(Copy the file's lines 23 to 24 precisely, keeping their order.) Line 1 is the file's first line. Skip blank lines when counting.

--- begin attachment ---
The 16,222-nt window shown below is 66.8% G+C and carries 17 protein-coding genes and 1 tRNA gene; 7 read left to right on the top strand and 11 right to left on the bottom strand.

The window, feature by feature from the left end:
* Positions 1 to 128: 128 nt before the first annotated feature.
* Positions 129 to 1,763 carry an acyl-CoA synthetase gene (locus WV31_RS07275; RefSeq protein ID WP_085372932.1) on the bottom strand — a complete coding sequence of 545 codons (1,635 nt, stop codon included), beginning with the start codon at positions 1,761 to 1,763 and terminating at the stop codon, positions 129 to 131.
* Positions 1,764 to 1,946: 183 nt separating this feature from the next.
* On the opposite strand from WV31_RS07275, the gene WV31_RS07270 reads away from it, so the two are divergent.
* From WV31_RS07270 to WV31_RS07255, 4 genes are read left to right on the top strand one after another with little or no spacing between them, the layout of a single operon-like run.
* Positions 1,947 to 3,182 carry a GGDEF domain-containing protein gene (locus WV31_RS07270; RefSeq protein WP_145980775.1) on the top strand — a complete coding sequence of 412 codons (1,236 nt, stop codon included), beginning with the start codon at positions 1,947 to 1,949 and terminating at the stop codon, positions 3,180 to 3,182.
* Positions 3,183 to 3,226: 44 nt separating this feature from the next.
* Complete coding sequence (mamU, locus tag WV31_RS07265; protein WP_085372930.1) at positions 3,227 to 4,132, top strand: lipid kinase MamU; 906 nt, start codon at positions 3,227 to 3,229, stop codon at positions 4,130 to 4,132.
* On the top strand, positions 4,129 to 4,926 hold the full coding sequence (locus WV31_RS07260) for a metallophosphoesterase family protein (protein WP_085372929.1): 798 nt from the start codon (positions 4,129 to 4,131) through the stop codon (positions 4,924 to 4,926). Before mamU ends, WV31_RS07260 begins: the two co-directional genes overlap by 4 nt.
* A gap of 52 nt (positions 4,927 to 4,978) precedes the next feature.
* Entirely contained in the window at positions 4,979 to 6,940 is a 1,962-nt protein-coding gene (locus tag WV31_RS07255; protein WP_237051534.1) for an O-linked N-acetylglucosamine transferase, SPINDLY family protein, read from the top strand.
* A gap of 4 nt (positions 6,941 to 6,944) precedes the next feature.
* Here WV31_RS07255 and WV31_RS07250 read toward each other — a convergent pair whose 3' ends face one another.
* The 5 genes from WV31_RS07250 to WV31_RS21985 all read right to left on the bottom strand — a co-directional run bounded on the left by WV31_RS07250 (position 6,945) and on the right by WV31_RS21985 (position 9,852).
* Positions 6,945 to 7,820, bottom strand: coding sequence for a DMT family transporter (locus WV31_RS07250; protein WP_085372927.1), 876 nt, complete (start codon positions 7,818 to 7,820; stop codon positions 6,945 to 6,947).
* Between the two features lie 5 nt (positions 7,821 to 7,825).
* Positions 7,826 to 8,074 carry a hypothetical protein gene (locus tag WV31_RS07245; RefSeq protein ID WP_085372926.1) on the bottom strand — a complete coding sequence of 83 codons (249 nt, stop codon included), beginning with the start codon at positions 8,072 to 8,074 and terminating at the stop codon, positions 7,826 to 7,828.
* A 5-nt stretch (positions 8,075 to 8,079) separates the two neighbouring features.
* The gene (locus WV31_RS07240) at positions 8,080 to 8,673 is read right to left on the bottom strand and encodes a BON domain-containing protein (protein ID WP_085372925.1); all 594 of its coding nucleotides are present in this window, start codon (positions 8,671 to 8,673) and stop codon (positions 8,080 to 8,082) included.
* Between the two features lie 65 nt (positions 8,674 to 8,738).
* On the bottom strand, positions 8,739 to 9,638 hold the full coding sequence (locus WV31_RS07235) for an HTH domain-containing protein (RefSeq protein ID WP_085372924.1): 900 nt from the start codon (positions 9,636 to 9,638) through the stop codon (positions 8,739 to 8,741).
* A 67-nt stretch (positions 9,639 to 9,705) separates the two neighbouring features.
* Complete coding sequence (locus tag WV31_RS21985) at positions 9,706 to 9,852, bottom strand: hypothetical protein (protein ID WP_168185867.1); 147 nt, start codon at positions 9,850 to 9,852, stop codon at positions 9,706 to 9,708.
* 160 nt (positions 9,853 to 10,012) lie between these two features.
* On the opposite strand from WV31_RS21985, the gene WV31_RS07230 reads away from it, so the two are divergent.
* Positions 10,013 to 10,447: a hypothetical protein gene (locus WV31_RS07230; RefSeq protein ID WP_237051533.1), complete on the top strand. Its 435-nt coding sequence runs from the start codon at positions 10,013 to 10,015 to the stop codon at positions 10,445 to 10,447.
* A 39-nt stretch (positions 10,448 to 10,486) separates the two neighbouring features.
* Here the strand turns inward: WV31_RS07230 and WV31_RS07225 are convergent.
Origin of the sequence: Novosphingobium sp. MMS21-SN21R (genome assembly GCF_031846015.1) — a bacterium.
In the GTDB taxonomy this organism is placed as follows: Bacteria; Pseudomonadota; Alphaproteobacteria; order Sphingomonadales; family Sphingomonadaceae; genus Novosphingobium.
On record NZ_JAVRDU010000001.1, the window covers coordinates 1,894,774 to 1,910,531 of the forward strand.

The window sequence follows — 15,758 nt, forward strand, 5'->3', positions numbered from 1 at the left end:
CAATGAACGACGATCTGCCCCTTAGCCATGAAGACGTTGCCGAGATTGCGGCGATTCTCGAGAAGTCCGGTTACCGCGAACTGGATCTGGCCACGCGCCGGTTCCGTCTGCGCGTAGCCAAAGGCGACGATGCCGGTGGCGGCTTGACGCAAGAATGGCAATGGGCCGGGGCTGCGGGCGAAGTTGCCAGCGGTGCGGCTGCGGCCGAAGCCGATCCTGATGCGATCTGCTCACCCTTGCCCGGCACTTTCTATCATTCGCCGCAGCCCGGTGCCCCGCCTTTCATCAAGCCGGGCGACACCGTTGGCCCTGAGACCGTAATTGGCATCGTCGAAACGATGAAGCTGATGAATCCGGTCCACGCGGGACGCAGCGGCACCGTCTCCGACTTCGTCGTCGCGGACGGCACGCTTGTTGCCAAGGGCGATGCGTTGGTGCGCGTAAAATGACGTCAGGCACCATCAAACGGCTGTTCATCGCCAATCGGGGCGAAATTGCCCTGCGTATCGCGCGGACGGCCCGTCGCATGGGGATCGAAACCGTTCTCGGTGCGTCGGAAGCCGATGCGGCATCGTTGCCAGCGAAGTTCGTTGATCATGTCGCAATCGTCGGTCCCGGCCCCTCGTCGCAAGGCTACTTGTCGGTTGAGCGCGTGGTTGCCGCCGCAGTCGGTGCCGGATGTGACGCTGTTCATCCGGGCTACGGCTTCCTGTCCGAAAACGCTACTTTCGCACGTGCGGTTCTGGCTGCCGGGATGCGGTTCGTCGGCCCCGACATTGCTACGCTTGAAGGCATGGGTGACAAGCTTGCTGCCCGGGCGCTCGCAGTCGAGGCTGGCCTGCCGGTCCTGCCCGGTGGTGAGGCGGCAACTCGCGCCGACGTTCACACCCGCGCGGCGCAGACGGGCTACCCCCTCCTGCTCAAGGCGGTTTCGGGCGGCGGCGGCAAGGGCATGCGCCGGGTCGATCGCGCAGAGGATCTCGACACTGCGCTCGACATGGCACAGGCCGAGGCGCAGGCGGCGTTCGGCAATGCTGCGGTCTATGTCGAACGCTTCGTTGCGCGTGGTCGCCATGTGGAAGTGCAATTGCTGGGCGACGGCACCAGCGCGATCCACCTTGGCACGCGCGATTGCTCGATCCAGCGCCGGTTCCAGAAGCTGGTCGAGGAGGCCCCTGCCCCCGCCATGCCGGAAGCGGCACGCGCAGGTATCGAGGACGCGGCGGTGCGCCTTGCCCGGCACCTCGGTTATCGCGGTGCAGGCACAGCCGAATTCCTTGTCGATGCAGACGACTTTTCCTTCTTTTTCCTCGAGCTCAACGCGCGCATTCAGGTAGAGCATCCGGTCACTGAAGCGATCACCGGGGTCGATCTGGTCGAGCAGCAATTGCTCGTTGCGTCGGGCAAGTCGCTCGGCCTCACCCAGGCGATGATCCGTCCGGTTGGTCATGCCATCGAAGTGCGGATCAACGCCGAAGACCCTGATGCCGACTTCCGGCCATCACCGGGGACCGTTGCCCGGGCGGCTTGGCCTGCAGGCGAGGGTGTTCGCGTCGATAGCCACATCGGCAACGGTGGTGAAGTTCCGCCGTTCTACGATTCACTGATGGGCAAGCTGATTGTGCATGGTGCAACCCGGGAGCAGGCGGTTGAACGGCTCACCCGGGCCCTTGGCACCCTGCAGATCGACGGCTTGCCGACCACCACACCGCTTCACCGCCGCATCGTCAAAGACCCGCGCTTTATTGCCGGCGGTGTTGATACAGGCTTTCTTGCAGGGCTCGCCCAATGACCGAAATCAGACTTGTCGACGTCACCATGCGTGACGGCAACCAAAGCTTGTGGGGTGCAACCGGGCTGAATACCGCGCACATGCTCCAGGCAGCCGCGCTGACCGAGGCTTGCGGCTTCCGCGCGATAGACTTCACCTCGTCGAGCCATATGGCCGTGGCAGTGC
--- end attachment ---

* On the bottom strand, positions 8,739 to 9,638 hold the full coding sequence (locus WV31_RS07235) for an HTH domain-containing protein (RefSeq protein ID WP_085372924.1): 900 nt from the start codon (positions 9,636 to 9,638) through the stop codon (positions 8,739 to 8,741).
* A 67-nt stretch (positions 9,639 to 9,705) separates the two neighbouring features.